0.60 seconds. A tolerance of 1e-8 is far too high, resulting in many linear solver iterations
and an execution time of over 1.2 seconds.
Using LU factorization turns out to not be too bad for this small problem (around 0.68
seconds), but it is difficult for LU to scale up to large problems.
Example 3: Scaling up the grid size and running in parallel
Let’s explore what happens as we scale up the grid size for our model problem.
For this exercise, we will run in parallel because experiments may take too long otherwise.
We will use a fixed number of MPI ranks, even though this number is really too large for
the smaller grids, to eliminate effects due to varying the size of the domains used by the
default parallel preconditioner (block Jacobi with ILU(0) applied on each block).
We also use BiCGStab (-ksp_type bcgs
) instead of the default linear solver, GMRES(30), will
fail for some cases.
Using the linear solver defaults, increase the size of the grid (that is, decrease the grid spacing) and observe what happens to iteration counts and execution times:
mpiexec -n 12 ./ex19 -ksp_type bcgs -grashof 1e2 -da_refine 2
mpiexec -n 12 ./ex19 -ksp_type bcgs -grashof 1e2 -da_refine 3
mpiexec -n 12 ./ex19 -ksp_type bcgs -grashof 1e2 -da_refine 4
Sample output for -da_refine 4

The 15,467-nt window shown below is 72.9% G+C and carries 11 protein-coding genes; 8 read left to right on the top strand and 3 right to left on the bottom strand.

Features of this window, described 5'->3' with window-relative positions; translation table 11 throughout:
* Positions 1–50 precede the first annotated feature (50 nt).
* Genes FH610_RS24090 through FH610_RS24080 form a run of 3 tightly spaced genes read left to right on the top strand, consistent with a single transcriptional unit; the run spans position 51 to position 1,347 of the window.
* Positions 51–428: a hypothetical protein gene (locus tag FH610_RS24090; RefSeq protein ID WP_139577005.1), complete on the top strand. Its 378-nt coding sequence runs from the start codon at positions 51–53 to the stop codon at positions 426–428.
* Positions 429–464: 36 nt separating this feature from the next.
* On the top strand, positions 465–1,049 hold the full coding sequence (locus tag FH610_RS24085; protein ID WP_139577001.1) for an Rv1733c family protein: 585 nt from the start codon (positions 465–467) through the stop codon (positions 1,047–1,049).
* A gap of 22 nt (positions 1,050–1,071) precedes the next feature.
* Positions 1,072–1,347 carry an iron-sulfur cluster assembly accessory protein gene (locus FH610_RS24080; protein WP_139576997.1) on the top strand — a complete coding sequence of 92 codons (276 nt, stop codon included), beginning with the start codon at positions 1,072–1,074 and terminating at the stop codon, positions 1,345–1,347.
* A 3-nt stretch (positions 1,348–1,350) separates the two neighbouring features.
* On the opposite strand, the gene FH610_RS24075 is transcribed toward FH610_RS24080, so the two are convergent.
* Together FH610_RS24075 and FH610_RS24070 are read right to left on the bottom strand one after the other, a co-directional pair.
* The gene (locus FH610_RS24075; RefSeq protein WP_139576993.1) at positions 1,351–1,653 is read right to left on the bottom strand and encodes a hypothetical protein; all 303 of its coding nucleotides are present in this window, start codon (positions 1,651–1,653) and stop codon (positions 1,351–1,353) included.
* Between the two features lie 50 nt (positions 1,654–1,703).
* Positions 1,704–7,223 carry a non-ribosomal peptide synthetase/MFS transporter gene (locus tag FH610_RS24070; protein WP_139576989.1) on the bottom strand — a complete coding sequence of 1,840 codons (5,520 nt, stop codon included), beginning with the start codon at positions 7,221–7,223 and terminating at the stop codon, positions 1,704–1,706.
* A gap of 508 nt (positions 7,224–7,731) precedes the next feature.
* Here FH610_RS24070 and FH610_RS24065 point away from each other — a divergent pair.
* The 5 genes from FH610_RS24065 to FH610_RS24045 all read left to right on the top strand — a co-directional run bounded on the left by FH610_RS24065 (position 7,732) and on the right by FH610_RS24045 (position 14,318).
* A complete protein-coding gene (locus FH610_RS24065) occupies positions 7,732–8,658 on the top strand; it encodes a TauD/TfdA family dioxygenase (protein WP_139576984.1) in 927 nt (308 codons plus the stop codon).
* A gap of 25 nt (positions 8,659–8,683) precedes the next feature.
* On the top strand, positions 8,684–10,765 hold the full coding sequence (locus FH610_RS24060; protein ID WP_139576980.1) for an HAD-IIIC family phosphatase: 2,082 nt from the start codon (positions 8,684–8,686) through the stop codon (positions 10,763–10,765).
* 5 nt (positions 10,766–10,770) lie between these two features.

case
-da_refine 4
case$ mpiexec -n 12 ./ex19 -ksp_type bcgs -grashof 1e2 -da_refine 4
lid velocity = 100., prandtl # = 1., grashof # = 100.
0 SNES Function norm 1.545962539057e+03
Linear solve converged due to CONVERGED_RTOL iterations 125
1 SNES Function norm 9.782056791818e+02
Linear solve converged due to CONVERGED_RTOL iterations 128
2 SNES Function norm 6.621936395441e+02
Linear solve converged due to CONVERGED_RTOL iterations 389
3 SNES Function norm 3.155672307430e+00
Linear solve converged due to CONVERGED_RTOL iterations 470
4 SNES Function norm 8.129969608884e-03
Linear solve converged due to CONVERGED_RTOL iterations 425
5 SNES Function norm 8.852310456001e-08
Nonlinear solve converged due to CONVERGED_FNORM_RELATIVE iterations 5
You should observe that the Newton solver shows “mesh independence” – that is, as we refine the grid spacing, we see roughly the same convergence behavior for the Newton iterates. This is not true, however, for the linear solver, which shows unsustainable growth in the number of iterations it requires.
What happens if we employ a Newton-Krylov-multigrid method?
Add -pc_type mg
to use a geometric multigrid preconditioner (defaults to a V-cycle, but
check out the -help
output to see how to use other types; you may also want to try
-snes_view
to see the multigrid hierarchy):
mpiexec -n 12 ./ex19 -ksp_type bcgs -grashof 1e2 -pc_type mg -da_refine 2